As this is being written, the United States is proposing potential tariff increases, directed mainly at China and with one a penalty on Mexico for control of border infractions, that have roiled international stock markets. The situation and its effects on global manufacturing are very fluid, not to mention the impact on the wallets of U.S. consumers, because tariff increases are usually passed on in the selling prices of imported goods—foods, appliances, auto parts, and even the vehicles themselves.
In addition, the U.S. Executive Branch is rattling swords in the mid-East with a show of strength, warship movement in the Persian Gulf is underway against Iran, and there is also talk of an on-the-ground response.
All of the above are predicted to change the global economic picture, and fallout could be a sharp decrease in 2019 gross national product (GNP). The situation is very unpredictable and, as we are entering the second half of a so/so first half, gloomy predictions are common. One can speculate that more thoughtful actions will emanate from Washington, but the political scene surrounding an embattled leadership is complicating moderate policies. Since this publication is focused on the world of manufacturing, I call your attention to the title on the front cover—we are concerned that a bright future for industrial laser material processing might be tarnished by negative changes.
And this would be too bad, as this issue of Industrial Laser Solutions, with a continuing theme on e-mobility welding, presents significant contributions that can have lasting effects on future manufacturing. Frank Gäbler and Matthew Philpott (Coherent) report on a new welding technology that improves bonding applications encountered in e-mobility manufacturing, delivering welds showing reduced spatter and improved metallurgical characteristics with highly reliable bonds in battery and motor production (see article).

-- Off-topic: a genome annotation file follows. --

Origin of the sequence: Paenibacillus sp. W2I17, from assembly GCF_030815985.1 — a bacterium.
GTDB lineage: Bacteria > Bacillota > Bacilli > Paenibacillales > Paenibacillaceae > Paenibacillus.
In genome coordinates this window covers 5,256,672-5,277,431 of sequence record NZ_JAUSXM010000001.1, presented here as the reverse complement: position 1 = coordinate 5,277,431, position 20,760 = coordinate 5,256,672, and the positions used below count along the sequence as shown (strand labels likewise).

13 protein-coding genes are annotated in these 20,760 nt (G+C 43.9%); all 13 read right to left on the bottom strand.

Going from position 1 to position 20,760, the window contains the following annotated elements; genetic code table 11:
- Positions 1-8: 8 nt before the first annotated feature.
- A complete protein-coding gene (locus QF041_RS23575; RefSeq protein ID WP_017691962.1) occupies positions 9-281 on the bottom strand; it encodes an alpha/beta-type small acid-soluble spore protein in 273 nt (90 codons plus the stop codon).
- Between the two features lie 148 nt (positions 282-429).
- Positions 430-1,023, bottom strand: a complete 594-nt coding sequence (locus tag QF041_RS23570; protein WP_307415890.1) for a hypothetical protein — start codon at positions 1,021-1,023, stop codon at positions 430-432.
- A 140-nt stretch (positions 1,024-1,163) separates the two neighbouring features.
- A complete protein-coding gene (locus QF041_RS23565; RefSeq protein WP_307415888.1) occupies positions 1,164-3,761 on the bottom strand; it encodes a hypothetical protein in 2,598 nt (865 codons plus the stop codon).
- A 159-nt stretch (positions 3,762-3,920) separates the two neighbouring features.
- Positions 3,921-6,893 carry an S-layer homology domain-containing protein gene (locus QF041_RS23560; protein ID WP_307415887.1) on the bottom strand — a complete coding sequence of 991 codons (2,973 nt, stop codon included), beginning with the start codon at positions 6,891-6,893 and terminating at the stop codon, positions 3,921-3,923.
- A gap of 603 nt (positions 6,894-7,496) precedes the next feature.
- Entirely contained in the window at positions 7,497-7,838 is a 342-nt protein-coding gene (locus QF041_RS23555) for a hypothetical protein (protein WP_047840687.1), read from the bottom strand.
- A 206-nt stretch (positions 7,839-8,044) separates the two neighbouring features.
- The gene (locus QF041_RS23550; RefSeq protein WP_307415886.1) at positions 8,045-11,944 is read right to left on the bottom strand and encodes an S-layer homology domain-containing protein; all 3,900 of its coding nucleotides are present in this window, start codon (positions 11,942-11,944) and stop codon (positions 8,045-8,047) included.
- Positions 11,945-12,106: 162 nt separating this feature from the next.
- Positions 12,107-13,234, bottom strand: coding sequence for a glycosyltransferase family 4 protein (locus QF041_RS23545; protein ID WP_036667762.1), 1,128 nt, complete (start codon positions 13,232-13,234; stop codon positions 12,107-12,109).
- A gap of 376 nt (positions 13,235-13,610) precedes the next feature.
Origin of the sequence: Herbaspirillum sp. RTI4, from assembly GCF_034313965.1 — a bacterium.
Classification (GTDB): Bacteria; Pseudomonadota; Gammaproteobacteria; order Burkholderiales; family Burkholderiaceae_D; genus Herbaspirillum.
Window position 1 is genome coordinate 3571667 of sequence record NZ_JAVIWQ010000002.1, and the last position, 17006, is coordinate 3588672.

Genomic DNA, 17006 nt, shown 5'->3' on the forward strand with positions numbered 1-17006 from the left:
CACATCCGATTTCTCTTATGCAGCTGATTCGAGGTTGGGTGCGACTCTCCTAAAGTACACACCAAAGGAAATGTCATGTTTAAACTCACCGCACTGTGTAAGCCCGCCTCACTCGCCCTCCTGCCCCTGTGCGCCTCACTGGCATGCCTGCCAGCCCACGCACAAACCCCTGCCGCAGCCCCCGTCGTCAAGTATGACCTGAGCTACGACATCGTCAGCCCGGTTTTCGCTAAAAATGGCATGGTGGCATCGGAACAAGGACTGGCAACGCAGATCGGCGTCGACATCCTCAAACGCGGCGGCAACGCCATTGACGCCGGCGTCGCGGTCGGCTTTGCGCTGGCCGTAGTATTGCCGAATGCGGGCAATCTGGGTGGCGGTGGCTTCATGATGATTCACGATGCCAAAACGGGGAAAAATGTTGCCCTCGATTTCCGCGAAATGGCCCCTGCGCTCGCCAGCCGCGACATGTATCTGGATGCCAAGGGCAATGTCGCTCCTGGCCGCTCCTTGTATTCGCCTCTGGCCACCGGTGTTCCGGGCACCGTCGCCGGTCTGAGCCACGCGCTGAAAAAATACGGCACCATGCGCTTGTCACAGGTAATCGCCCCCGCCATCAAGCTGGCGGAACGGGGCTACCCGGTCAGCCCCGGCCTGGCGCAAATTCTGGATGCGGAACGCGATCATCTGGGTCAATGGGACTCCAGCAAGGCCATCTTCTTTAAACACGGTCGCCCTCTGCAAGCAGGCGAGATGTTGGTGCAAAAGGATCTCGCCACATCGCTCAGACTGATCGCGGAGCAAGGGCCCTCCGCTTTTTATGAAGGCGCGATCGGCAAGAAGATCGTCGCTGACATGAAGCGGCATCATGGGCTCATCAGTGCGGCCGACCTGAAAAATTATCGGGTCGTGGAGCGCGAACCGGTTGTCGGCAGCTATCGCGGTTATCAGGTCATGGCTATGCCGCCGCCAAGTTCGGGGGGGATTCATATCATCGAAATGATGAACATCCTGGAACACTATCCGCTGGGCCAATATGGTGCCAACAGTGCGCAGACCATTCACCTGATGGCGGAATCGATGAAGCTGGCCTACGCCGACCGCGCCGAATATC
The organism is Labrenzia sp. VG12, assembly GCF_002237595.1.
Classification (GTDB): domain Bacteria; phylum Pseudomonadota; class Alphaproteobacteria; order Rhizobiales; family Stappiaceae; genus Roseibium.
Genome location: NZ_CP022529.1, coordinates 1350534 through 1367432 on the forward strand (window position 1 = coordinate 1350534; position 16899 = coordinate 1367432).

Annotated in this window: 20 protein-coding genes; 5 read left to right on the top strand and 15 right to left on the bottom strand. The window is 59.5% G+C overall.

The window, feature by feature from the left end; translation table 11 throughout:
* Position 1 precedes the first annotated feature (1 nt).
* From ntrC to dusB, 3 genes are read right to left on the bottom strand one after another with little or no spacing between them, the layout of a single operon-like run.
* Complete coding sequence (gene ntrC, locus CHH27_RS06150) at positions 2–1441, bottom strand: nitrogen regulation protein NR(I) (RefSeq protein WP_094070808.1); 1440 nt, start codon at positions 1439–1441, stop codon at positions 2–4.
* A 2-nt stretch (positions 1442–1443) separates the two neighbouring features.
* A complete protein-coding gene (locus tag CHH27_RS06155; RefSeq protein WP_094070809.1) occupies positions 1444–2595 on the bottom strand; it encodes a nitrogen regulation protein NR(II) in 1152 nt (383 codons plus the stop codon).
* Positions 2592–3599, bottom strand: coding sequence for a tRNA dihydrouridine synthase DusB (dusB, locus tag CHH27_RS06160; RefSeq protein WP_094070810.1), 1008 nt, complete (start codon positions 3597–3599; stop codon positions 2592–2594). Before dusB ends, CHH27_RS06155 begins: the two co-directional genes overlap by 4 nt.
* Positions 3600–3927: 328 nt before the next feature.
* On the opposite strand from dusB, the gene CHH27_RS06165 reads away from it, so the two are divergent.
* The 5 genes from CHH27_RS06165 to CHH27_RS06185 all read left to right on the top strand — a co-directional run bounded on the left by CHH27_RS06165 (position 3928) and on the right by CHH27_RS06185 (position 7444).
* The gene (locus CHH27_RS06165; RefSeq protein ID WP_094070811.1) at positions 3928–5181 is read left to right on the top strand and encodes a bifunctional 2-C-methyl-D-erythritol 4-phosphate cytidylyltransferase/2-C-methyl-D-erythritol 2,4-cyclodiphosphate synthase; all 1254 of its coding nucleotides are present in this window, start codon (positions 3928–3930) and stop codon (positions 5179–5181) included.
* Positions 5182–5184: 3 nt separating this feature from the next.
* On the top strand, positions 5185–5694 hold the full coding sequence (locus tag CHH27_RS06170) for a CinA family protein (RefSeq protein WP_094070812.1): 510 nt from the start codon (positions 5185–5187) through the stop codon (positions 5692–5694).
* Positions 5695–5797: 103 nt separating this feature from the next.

Fiber lasers are the tool of choice for the fast-growing market in e-mobility. Chris Galbraith (IPG Photonics Canada) says recent developments in laser weld measurement technology provide the “eyes and ears” needed to increase yields, reduce dependence on costly downtime, and boost confidence in welding results from process development through to production (see article).
In Industry 4.0, lasers play a dominant role, as it is possible to produce a part directly from a digital model by contactless processing. Markus Kogel-Hollacher (Precitec) says this allows monitoring processes with smart optical coherence tomography (OCT) devices—a key issue in Industry 4.0 (see article).
Staying in the auto industry, Kohei Yanaka describes laser-clad valve seat technology developed by Toyota, in which wear-resistant alloy directly deposited onto cylinder head valve seats enhances knocking resistance and improves combustion efficiency by increasing design flexibility around the ports (see article).
The mobile device display industry increasingly utilizes thinner glass, strengthened glass, curved corners, contoured shapes, and cutouts. George Oulundsen and colleagues (Coherent) demonstrate a new filamentation and CO laser separation process that is an important tool in meeting production requirements (see article).
And our man in India, Anant Deshpande, encouraged by the reelection of a progressive government, expects the economy to grow at 19% CAGR by 2020. Industrial laser applications, especially in micromachining and additive manufacturing, have opened new market segments, suggesting that India could become one of the world’s largest markets for lasers (see article).
Let’s be optimistic and anticipate that the successes of the above will end in a positive review of a more-stable 2019 economy.